Relatives began calling Tuesday morning before I even knew what had happened. I was sitting at my computer, pecking away on a book review as planes flew into the World Trade Center. My relatives can rest assured that I am in one piece. Indeed, my experience of the events on Tuesday is pretty undramatic: safely ensconced in front of a TV, five miles north of the collapsing buildings, the burning bodies, the screams and the blood.
Seven hours later saw me, along with hundreds of my fellow Columbians, sitting in St. Paul’s Chapel, attending an ecumenical prayer service. The room was packed, filled with more people than I had ever seen squeeze into the chapel, even for baccalaureate or other non-church events. The scene, apparently, repeated itself all over the city. One of my friends, a curate at an Episcopal church in mid-town, reported an attendance of 500 at a weekday service. In the Bronx, said a Presbyterian pastor, Tuesday night got a bigger turn out than at Easter.
At the Columbia ecumenical prayer service, there was more ecumenism than prayer (not surprising given that Columbia takes pride not only in the diversity of its current student body, but also in its origins as the first technically non-sectarian college in the colonies). The roster of speakers featured Buddhists, Lutherans, Jews, Catholics. A Muslim student opened with an Islamic call to prayer. Jubilation, a Christian acapella group, chimed in with a song about Jesus’ love.
More interesting than the service was what happened on the steps of the chapel and the corridors of campus after the service ended.
I heard, among some students, debate. One woman said that, given what we all expect to learn in the next few days, to open with an Islamic call to prayer was hardly appropriate. Her interlocutor replied that not all Muslims are a group, that even if Arabs turn out to be behind this attack, we cannot blame everyone with honey-colored skin. The first student sniffed, and said “I don’t need my college to sponsor a prayer service that begins with an Arabic declaration of the fitness of Mohammed as prophet.” They were too tired and too drained for fisticuffs, but there was that much anger in their faces.
That debate made me sad and uncomfortable, but what made me even more anxious was an exchange I overheard between two young women. One was crying. The other was evangelizing. “It sure is scary to think about all those dead,” the taller woman was saying, “all those dead and unsaved. I, of course, don’t want to die, but I am sure relieved to know that if I had been in that building, I at least would have wound up in Heaven.”
I cringed. This didn’t seem to be the time for if-a-bus-hit-you evangelism. “Let’s comfort people now,” I thought, “not try to convert them.” But I didn’t really know what to do. I thought perhaps that I should intercede, but I just stood and listened.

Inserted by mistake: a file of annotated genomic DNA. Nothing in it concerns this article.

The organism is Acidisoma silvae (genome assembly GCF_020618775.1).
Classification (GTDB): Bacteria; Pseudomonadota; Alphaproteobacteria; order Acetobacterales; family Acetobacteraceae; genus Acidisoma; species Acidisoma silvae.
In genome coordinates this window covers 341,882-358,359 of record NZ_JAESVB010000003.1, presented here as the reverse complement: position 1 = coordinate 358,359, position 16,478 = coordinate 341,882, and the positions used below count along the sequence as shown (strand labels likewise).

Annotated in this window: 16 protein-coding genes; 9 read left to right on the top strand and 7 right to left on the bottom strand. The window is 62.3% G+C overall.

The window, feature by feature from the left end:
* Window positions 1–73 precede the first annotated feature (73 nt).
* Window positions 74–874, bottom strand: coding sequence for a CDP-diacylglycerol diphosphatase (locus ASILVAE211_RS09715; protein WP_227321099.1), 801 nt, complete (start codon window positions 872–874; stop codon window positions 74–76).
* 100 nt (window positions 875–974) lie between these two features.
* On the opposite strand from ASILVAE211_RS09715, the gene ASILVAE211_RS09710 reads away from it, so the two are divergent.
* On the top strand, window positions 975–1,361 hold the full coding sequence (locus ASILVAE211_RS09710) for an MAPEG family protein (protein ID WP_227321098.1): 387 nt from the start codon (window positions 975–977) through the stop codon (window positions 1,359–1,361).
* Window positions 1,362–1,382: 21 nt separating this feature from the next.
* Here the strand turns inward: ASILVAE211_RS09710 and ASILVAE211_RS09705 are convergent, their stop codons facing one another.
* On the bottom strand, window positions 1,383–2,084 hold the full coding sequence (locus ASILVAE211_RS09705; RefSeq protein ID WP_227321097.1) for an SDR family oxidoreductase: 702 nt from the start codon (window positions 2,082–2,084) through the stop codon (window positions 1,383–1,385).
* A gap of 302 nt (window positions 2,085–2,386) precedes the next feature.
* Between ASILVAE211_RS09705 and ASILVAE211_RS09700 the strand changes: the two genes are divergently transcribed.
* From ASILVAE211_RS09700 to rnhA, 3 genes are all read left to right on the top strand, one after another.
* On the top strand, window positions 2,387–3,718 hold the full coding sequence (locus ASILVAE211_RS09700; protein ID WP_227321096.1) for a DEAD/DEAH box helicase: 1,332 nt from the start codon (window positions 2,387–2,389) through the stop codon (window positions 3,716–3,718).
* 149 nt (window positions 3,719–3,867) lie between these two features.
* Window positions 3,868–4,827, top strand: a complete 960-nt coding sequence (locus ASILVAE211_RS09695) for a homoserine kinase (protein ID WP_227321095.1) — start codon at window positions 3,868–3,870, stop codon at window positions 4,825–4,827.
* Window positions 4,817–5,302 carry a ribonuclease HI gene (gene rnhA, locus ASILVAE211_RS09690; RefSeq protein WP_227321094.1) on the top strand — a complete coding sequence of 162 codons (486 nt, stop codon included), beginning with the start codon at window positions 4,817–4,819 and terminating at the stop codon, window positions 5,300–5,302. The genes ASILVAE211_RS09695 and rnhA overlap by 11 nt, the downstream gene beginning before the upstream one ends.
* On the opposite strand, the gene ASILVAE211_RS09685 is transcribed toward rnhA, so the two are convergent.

Like many in New York, I’ve had intense and crazily careening reactions to last Tuesday’s terrorist attack. I feel terror about what happens next (they don’t call it terrorism for nothing). I feel rage when I see my Muslim friend from college, and she tells me that, in the last 20 minutes, she’s been spat upon, given the finger, and called a pig and a whore (hard to imagine why the word “whore” would be the epithet of choice for someone clad in hijab, but, then, racism never did submit to logic). I feel gratitude that none of my intimates are dead, and I feel unspeakable sorrow when I look at my student whose father is “unaccounted for.” I feel what I can only call survivor guilt: why was I out of harm’s way when the corpses of college classmates litter the southern tip of my city? And it takes nothing more than looking at a postcard of the New York skyline, the skyline as it used to be, to push me to tears.
Amid those wild emotions has stood one surprising constant: the church. I usually think of churches as pretty peripheral to what goes on in this city, which seems about as dominated by the powers and principalities as any place you can imagine. But this week, the churches have been holding the city together. (I have come to suspect that the churches are always the thing that hold New York together, I just never noticed it till now.) I don’t mean that as a metaphor. I mean it as an unfashionable assertion of ontological reality: the church — both individual local congregations and the church universal — has been the glue that has kept New York from collapsing under the weight of this terrorist attack.
Of course, churches — like temples, mosques, and any number of secular voluntary organizations — have pitched in with on-the-ground relief efforts, toting water to the rescue workers downtown, opening their doors to those left homeless, setting up makeshift blood banks.
But something even more profound than social service has been happening in the New York churches, too. People are being drawn close to God. To be sure, there must be those — atheists and believers alike — who feel very far away from God right now, who feel he has abandoned us and our city, or who simply want to keep at arm’s length this seemingly capricious God. But there are also those who are finding themselves, perhaps for the first time, under the shelter of Jesus’ wings.